Artificial intelligence (AI) may not be ubiquitous but its presence in society is growing rapidly, and it reaches into many aspects of our daily lives. Banks use AI to monitor credit card use to prevent fraud. Motor vehicle companies are using AI to develop autonomous vehicles that can drive in a variety of environments. Facial recognition software relies on AI to provide secure access to our phones and computers. AI filters out spam emails so our inbox doesn't overflow with emails. E-commerce, streaming services, and social media use AI to provide customized recommendations and to increase user engagement. GPS technology uses AI to identify efficient routes for travel. These are just a few of the AI applications that are designed to make our lives easier.
IBM defines AI as the use of computer science, engineering, and data to enable problem-solving.1 There are 2 general types of AI: narrow AI, which is AI trained for a specific task, and general AI, which is theoretical at this time, in which a machine would have the same intelligence as a human. Machine learning (ML) is a subset of AI that uses algorithms to identify patterns in data.2 ML techniques can continuously learn from the data to improve their accuracy.
AI has the potential to revolutionize health care. The large amount of available health care–related data and advances in computing that can analyze and act on these data provide unique possibilities to enhance the care and the health of our patients. In medicine, AI is being used to interpret images in radiology, dermatology, and diabetes care. An AI prediction model can detect the development of breast cancer up to 5 years in advance and is equally accurate for White and Black women.3 AI is used to screen fundus images to detect diabetic retinopathy.4 AI is being used in robotic-assisted minimally invasive surgery, which may allow for quicker recovery with less adverse events.2 AI can process digital images of tissue samples to enable the selection and stratification of treatment in oncology.5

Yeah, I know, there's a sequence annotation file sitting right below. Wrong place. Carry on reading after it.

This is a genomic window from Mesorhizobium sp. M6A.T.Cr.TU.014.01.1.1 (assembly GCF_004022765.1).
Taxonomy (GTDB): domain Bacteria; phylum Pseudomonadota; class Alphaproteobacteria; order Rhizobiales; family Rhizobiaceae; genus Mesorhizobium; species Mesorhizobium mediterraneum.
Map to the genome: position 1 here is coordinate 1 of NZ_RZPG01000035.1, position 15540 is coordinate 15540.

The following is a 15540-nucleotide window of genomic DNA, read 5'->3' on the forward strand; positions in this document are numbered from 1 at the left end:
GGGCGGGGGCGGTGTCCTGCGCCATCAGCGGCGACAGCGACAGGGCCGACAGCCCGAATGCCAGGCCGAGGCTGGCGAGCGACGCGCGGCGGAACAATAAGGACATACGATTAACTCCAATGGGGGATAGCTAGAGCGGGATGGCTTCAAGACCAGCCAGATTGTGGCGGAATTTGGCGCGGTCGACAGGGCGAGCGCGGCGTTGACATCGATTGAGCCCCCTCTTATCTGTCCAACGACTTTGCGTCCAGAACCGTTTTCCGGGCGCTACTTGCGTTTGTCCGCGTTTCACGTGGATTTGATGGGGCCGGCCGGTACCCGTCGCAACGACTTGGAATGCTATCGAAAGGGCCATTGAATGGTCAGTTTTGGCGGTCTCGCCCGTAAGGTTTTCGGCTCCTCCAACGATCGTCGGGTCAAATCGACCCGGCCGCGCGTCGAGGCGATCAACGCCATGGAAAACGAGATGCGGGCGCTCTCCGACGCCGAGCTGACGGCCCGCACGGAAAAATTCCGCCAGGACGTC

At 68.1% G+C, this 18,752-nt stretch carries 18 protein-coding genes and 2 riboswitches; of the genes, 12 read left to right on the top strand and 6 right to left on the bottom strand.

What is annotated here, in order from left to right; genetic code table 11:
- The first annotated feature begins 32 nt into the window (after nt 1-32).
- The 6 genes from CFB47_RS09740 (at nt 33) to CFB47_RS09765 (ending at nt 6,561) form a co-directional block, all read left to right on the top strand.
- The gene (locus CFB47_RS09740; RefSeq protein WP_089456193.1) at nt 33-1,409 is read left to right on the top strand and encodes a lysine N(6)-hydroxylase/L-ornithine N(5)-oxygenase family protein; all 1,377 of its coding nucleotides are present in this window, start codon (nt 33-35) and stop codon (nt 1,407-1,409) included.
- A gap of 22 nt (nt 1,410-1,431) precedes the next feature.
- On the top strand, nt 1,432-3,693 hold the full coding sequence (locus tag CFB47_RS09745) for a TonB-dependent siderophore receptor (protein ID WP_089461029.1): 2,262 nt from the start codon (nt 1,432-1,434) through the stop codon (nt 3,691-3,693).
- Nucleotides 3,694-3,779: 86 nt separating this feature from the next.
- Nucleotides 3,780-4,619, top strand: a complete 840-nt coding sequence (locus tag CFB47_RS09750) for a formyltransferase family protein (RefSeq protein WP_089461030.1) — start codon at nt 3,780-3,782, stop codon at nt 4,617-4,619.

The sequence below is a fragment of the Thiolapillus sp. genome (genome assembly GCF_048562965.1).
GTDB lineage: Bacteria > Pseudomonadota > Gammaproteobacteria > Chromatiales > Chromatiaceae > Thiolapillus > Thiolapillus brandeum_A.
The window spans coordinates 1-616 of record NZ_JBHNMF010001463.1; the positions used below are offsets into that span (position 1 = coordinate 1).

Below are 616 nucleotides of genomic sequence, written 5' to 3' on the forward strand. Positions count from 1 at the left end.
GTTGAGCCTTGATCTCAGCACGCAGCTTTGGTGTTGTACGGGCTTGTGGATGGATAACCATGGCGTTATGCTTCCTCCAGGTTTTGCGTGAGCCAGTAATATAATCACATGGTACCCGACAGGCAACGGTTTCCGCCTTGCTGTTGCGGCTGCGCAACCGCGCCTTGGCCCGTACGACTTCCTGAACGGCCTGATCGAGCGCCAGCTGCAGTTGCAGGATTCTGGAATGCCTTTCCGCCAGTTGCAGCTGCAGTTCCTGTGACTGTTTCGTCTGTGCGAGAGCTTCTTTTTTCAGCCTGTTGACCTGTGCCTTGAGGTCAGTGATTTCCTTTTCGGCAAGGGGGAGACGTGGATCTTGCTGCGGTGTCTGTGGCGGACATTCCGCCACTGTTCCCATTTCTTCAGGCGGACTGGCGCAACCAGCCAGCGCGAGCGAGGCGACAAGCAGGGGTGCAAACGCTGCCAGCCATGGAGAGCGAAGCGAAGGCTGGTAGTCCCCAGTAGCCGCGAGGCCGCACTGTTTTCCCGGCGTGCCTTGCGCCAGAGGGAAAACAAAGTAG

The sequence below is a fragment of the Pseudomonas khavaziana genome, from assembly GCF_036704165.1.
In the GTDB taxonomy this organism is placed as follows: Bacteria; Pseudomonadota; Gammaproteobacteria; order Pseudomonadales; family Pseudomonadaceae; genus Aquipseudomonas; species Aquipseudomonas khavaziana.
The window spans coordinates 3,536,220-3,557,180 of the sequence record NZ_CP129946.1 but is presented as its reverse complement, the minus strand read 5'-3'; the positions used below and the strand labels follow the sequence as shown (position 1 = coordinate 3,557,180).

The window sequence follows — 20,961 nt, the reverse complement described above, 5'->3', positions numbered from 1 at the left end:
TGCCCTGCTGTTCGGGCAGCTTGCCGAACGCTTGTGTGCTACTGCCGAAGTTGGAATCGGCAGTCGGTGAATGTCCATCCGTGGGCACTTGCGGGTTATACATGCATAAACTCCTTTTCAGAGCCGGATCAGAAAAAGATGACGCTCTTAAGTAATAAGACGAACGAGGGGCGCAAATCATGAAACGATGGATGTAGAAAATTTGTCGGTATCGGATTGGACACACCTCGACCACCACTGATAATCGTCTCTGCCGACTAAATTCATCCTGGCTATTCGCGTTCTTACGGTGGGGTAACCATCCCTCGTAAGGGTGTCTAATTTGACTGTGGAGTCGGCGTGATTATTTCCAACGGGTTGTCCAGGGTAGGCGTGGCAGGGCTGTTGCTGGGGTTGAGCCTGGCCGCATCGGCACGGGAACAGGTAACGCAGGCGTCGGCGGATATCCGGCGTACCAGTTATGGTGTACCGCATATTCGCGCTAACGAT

The potential for AI in neurologic physical therapy is also great. Narrow AI is being developed that can be used with robotic-assisted therapy,6,7 and to assess motor function, gait, functional status, upper extremity recovery, and movement.8 Puyuelo-Quintana and colleagues6 developed a knee exoskeleton with AI that uses pressure, movement, and force data from sensors in the exoskeleton to provide smart assistance as needed during gait. Similarly, Lyu and colleagues7 developed an AI human-robot cooperative control robotic knee system that utilizes electromyography signals to aid with movement as needed.
Using data from wearable sensors, AI is able to detect gait events, abnormal gait patterns, and gait asymmetry.9–11 AI is also able to detect abnormal movement patterns during functional movements.12 In this context, AI could be valuable during functional task movement analysis13 and prescription of personalized interventions. AI can also be used to predict outcomes and develop a personalized plan of care for people with neurologic disorders.10,14 When combined with telerehabilitation, virtual reality, and body-worn sensors, AI may be able to provide an effective method to monitor the type and dosage of home exercises.15 A remote therapist could be alerted when a patient is not able to perform their home exercise program or when there is a need to modify exercises.